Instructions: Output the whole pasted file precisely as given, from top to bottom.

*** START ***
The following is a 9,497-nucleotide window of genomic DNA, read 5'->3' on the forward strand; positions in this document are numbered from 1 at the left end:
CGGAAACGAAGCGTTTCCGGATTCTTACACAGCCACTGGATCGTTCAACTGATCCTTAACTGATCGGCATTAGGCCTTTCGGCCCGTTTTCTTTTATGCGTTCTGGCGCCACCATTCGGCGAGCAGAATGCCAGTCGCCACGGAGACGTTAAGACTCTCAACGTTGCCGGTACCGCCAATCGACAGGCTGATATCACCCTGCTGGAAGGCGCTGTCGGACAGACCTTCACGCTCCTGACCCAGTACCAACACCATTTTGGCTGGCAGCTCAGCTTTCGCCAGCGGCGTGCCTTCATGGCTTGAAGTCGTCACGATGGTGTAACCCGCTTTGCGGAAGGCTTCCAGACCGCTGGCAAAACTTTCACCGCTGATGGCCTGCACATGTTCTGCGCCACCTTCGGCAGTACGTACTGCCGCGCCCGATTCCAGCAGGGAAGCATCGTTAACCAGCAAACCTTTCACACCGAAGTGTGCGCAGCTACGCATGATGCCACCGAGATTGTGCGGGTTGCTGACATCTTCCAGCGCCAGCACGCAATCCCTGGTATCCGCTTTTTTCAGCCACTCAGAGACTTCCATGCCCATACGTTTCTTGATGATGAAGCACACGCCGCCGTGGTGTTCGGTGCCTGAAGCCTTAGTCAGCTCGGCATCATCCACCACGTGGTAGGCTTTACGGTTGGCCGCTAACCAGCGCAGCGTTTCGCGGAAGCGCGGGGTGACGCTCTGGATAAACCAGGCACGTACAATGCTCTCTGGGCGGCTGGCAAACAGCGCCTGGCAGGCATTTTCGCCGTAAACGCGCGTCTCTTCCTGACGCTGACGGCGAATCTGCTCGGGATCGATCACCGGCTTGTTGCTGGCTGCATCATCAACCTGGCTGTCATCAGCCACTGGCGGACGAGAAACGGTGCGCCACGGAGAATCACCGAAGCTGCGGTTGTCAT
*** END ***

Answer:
The following is a 9,497-nucleotide window of genomic DNA, read 5'->3' on the forward strand; positions in this document are numbered from 1 at the left end:
CGGAAACGAAGCGTTTCCGGATTCTTACACAGCCACTGGATCGTTCAACTGATCCTTAACTGATCGGCATTAGGCCTTTCGGCCCGTTTTCTTTTATGCGTTCTGGCGCCACCATTCGGCGAGCAGAATGCCAGTCGCCACGGAGACGTTAAGACTCTCAACGTTGCCGGTACCGCCAATCGACAGGCTGATATCACCCTGCTGGAAGGCGCTGTCGGACAGACCTTCACGCTCCTGACCCAGTACCAACACCATTTTGGCTGGCAGCTCAGCTTTCGCCAGCGGCGTGCCTTCATGGCTTGAAGTCGTCACGATGGTGTAACCCGCTTTGCGGAAGGCTTCCAGACCGCTGGCAAAACTTTCACCGCTGATGGCCTGCACATGTTCTGCGCCACCTTCGGCAGTACGTACTGCCGCGCCCGATTCCAGCAGGGAAGCATCGTTAACCAGCAAACCTTTCACACCGAAGTGTGCGCAGCTACGCATGATGCCACCGAGATTGTGCGGGTTGCTGACATCTTCCAGCGCCAGCACGCAATCCCTGGTATCCGCTTTTTTCAGCCACTCAGAGACTTCCATGCCCATACGTTTCTTGATGATGAAGCACACGCCGCCGTGGTGTTCGGTGCCTGAAGCCTTAGTCAGCTCGGCATCATCCACCACGTGGTAGGCTTTACGGTTGGCCGCTAACCAGCGCAGCGTTTCGCGGAAGCGCGGGGTGACGCTCTGGATAAACCAGGCACGTACAATGCTCTCTGGGCGGCTGGCAAACAGCGCCTGGCAGGCATTTTCGCCGTAAACGCGCGTCTCTTCCTGACGCTGACGGCGAATCTGCTCGGGATCGATCACCGGCTTGTTGCTGGCTGCATCATCAACCTGGCTGTCATCAGCCACTGGCGGACGAGAAACGGTGCGCCACGGAGAATCACCGAAGCTGCGGTTGTCAT